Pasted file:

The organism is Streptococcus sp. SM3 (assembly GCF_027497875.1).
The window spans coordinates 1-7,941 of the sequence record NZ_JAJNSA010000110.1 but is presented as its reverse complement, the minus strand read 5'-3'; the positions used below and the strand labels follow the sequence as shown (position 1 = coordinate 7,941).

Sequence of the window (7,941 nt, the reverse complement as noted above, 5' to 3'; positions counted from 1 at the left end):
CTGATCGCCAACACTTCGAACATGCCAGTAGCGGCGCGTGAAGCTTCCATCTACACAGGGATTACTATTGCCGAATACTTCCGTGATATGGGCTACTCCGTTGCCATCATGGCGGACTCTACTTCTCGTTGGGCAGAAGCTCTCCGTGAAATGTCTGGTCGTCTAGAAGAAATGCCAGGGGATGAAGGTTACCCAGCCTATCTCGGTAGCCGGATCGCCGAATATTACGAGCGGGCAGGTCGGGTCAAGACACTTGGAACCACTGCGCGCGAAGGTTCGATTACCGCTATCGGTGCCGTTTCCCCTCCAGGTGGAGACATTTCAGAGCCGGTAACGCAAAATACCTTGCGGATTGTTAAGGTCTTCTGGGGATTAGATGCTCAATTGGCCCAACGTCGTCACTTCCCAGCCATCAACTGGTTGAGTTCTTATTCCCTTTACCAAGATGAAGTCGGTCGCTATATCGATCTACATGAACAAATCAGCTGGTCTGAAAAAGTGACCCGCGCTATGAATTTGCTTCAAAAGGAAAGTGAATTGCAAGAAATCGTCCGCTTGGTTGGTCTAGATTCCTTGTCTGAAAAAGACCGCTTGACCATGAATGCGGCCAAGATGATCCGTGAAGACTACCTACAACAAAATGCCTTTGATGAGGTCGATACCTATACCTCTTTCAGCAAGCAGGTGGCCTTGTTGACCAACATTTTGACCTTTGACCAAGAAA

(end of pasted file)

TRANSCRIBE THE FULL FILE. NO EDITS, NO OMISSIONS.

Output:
The organism is Streptococcus sp. SM3 (assembly GCF_027497875.1).
The window spans coordinates 1-7,941 of the sequence record NZ_JAJNSA010000110.1 but is presented as its reverse complement, the minus strand read 5'-3'; the positions used below and the strand labels follow the sequence as shown (position 1 = coordinate 7,941).

Sequence of the window (7,941 nt, the reverse complement as noted above, 5' to 3'; positions counted from 1 at the left end):
CTGATCGCCAACACTTCGAACATGCCAGTAGCGGCGCGTGAAGCTTCCATCTACACAGGGATTACTATTGCCGAATACTTCCGTGATATGGGCTACTCCGTTGCCATCATGGCGGACTCTACTTCTCGTTGGGCAGAAGCTCTCCGTGAAATGTCTGGTCGTCTAGAAGAAATGCCAGGGGATGAAGGTTACCCAGCCTATCTCGGTAGCCGGATCGCCGAATATTACGAGCGGGCAGGTCGGGTCAAGACACTTGGAACCACTGCGCGCGAAGGTTCGATTACCGCTATCGGTGCCGTTTCCCCTCCAGGTGGAGACATTTCAGAGCCGGTAACGCAAAATACCTTGCGGATTGTTAAGGTCTTCTGGGGATTAGATGCTCAATTGGCCCAACGTCGTCACTTCCCAGCCATCAACTGGTTGAGTTCTTATTCCCTTTACCAAGATGAAGTCGGTCGCTATATCGATCTACATGAACAAATCAGCTGGTCTGAAAAAGTGACCCGCGCTATGAATTTGCTTCAAAAGGAAAGTGAATTGCAAGAAATCGTCCGCTTGGTTGGTCTAGATTCCTTGTCTGAAAAAGACCGCTTGACCATGAATGCGGCCAAGATGATCCGTGAAGACTACCTACAACAAAATGCCTTTGATGAGGTCGATACCTATACCTCTTTCAGCAAGCAGGTGGCCTTGTTGACCAACATTTTGACCTTTGACCAAGAAA